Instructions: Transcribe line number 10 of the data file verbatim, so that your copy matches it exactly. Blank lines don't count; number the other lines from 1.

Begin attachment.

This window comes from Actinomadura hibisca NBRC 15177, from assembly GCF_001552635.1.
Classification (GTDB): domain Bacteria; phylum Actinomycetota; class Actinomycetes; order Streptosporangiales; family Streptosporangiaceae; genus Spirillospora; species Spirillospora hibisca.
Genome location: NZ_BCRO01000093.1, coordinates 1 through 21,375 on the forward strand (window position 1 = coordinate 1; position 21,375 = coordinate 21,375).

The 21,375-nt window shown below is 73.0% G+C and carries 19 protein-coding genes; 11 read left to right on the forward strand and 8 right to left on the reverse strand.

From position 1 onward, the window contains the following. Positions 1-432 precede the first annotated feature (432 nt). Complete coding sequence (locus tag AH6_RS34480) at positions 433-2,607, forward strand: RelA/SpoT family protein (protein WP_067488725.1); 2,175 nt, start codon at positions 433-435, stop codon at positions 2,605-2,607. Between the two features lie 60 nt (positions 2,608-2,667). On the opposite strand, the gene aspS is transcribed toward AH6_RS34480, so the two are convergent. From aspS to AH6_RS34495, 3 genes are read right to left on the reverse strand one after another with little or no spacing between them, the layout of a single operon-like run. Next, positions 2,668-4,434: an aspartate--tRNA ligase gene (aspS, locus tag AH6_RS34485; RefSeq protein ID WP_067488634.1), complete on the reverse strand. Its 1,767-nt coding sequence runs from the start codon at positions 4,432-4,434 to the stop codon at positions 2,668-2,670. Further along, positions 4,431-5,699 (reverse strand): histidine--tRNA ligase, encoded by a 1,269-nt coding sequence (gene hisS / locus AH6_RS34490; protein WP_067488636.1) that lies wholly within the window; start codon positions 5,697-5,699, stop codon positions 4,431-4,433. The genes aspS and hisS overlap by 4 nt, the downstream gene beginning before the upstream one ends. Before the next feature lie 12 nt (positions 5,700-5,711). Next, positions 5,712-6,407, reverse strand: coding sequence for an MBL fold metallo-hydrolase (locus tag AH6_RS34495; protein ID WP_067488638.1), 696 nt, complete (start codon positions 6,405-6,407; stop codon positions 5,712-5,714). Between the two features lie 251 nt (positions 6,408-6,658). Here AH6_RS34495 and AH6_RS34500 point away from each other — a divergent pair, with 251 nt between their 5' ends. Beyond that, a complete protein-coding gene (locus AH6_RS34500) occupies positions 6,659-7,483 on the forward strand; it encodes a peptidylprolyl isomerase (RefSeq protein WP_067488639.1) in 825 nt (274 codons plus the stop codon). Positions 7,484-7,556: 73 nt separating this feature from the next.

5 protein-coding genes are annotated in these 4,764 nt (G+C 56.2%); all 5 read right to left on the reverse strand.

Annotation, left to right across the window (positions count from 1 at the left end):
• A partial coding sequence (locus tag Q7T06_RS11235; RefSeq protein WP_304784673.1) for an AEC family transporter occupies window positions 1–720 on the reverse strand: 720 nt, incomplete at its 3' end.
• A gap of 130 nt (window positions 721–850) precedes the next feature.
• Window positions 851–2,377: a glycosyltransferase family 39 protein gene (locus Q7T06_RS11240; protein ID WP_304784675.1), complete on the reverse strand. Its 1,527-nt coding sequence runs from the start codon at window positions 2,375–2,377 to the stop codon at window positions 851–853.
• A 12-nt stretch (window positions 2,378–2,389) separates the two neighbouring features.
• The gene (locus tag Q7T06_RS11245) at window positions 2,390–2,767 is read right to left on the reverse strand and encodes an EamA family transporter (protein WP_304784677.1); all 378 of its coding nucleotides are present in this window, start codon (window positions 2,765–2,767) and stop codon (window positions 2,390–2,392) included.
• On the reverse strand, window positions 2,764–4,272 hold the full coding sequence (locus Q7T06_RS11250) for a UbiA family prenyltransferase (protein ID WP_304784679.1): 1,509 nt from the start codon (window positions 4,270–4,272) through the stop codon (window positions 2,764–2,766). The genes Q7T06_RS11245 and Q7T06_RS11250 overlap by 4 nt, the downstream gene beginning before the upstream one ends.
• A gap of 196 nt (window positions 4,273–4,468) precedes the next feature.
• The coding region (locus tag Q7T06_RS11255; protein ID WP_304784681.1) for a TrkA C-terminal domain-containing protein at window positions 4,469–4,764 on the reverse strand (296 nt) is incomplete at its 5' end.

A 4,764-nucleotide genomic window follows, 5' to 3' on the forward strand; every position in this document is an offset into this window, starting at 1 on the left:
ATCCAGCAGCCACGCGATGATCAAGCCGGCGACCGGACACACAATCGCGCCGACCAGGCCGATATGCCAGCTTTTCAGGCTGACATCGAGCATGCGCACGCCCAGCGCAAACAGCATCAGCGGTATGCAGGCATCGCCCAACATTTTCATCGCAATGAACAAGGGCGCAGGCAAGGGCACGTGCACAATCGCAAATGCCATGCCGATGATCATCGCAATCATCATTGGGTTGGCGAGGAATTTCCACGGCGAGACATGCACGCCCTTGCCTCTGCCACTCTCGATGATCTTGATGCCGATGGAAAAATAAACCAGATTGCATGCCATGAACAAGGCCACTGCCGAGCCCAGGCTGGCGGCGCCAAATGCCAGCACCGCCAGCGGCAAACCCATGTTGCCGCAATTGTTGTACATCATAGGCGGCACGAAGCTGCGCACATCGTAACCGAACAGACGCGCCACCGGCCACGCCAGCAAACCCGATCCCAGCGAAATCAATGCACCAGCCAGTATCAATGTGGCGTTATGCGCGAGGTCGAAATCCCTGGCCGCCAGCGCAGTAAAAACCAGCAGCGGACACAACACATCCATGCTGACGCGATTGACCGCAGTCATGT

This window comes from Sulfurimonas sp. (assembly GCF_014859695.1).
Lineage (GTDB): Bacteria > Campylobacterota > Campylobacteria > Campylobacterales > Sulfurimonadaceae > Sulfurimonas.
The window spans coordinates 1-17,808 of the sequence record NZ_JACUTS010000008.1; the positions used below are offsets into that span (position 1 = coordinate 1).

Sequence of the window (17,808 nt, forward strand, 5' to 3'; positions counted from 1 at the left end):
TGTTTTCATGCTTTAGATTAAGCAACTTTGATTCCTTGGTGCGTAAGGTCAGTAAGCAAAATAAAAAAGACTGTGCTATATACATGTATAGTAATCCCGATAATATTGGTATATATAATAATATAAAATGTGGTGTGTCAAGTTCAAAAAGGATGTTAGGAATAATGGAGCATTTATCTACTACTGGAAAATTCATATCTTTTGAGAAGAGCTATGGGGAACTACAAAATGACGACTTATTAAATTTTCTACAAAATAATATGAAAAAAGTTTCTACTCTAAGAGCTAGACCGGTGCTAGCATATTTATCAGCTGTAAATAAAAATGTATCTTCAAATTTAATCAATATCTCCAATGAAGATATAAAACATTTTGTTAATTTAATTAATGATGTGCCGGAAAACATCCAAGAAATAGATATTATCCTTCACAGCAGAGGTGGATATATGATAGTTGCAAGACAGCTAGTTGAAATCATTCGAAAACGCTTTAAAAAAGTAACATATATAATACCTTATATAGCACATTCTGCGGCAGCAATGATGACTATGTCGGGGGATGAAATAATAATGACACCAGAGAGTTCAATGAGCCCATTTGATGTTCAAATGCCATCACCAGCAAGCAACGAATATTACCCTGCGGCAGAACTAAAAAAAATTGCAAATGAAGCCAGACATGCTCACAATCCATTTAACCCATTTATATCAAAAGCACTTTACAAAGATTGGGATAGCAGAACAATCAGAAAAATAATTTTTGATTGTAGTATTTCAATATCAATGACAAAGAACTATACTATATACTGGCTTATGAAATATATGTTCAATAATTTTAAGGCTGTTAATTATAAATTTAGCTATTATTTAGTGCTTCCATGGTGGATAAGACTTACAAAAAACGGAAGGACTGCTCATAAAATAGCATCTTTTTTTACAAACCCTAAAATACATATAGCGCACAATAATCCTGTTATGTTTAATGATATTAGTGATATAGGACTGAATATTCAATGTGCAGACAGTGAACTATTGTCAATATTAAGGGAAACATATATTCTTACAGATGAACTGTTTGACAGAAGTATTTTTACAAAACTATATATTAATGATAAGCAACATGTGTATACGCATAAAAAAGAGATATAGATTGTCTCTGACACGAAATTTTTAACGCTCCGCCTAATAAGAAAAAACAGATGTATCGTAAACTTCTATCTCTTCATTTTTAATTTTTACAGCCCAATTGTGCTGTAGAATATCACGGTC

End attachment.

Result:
• Window positions 851–2,377: a glycosyltransferase family 39 protein gene (locus Q7T06_RS11240; protein ID WP_304784675.1), complete on the reverse strand. Its 1,527-nt coding sequence runs from the start codon at window positions 2,375–2,377 to the stop codon at window positions 851–853.